GE Chops Dividend 50% Amid New Focus On Power, Aviation, Health
General Electric’s (GE) new boss is shrinking the company and slashing the dividend as he wrestles with one of the biggest slumps in the industrial behemoth’s 125-year history.
Chief Executive Officer John Flannery is planning to focus on aviation, power, renewable-energy and health-care equipment when he unveils his plan for GE at an investor meeting Monday, said a person familiar with the matter. He’s also preparing to exit some other businesses, and cutting the quarterly payout in half — only the second reduction since the Great Depression.
The extraordinary steps underscore the severity of the challenges facing Flannery, who is readying dramatic changes three months after taking the reins from Jeffrey Immelt. GE, plagued by poor cash flow amid slumping markets in power generation and oil-field equipment, is by far the biggest loser on the Dow Jones Industrial Average this year.
Flannery already has made changes to top management, sought deep cost cuts and welcomed a representative of activist investor Trian Fund Management to GE’s board.
GE climbed 1.5% to $20.80 ahead of regular trading New York. The shares fell 35% this year through Nov. 10.
The quarterly payout will drop 50% to 12 cents a share, the Boston-based company said in a statement Monday, in a move that will save about $4 billion a year. GE last reduced the dividend in 2009 as it struggled with fallout from the financial crisis.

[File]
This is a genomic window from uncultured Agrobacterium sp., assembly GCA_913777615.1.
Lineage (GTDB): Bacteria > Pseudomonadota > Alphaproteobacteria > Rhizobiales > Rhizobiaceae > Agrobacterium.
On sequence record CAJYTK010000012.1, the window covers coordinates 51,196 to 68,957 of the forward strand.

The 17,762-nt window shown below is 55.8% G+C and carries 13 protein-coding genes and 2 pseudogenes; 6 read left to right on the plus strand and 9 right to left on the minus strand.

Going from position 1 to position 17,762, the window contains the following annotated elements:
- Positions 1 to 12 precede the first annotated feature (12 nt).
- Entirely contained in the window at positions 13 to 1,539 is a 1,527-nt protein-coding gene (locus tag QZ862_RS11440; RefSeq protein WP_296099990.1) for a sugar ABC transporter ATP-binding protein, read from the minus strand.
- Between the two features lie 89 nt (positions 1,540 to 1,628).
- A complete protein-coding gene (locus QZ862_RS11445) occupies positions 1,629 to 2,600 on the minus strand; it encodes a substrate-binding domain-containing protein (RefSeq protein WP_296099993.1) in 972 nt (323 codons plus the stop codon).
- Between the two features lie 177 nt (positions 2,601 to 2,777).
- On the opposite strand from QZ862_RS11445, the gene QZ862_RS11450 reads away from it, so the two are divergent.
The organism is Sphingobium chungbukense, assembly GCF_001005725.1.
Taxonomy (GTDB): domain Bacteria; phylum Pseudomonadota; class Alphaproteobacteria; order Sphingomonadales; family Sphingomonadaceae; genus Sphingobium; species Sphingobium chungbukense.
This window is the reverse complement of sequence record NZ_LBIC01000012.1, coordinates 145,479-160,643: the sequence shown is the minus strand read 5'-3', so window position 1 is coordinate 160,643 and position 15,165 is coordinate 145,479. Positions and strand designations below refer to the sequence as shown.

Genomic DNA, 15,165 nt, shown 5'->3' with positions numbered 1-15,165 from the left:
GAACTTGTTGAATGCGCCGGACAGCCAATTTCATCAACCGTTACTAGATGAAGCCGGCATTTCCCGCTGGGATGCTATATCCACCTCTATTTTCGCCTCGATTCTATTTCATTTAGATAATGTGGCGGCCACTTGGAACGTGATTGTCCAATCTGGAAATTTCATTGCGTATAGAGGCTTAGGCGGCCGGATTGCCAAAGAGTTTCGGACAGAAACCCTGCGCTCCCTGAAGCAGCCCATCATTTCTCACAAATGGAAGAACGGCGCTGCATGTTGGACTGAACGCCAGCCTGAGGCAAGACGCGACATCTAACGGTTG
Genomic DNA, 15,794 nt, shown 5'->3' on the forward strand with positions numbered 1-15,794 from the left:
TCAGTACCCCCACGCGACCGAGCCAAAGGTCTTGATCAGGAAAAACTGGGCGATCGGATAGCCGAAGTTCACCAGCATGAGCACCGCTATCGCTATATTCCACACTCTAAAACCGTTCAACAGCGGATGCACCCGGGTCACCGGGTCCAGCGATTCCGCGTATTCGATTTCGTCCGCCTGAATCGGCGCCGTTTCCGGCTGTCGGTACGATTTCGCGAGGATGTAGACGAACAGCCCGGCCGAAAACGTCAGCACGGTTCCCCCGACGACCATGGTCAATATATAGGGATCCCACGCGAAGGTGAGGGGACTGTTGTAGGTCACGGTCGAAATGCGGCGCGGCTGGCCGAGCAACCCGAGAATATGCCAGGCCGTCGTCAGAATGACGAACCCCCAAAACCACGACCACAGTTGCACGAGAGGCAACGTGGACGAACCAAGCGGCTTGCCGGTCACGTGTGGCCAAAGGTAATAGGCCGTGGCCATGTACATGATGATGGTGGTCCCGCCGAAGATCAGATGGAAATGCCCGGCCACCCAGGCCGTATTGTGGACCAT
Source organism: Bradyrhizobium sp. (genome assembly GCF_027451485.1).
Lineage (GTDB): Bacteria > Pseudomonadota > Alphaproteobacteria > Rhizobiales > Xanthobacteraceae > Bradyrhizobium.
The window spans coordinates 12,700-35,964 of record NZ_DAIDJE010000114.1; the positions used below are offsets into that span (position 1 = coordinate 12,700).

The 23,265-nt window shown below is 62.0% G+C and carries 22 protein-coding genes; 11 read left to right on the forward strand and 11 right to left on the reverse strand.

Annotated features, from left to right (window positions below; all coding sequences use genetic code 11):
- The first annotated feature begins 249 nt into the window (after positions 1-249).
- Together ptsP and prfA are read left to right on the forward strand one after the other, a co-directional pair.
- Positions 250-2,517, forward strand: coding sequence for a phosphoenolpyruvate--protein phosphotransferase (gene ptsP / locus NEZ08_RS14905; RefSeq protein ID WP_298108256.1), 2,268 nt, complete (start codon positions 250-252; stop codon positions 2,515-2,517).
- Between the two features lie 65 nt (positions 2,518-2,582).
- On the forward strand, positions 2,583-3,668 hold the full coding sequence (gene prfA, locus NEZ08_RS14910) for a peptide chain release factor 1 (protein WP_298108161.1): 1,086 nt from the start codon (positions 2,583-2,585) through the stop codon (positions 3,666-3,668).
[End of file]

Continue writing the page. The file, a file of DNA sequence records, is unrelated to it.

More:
“We understand the importance of this decision to our shareowners and we have not made it lightly,” Flannery said in the statement. “We are focused on driving total shareholder return and believe this is the right decision to align our dividend payout to cash flow generation.”
GE in October slashed its expectations for 2017 profit and cash flow as Flannery called the company’s performance “completely unacceptable.”
Investors have been bracing for a dividend cut as GE’s slide deepened in recent weeks. The stock has lost about $100 billion in market value this year even as broader indexes have advanced.
The dividend had been recovering from a dramatic 68% cut in 2009, after Immelt for weeks had said the payout was safe. Immelt has called slashing the dividend “the worst day of my tenure as CEO.”
Flannery’s plan to refocus the company was reported earlier by the Wall Street Journal, which said he plans to sell the company’s stake in Baker Hughes (BHGE), a provider of oilfield equipment and services.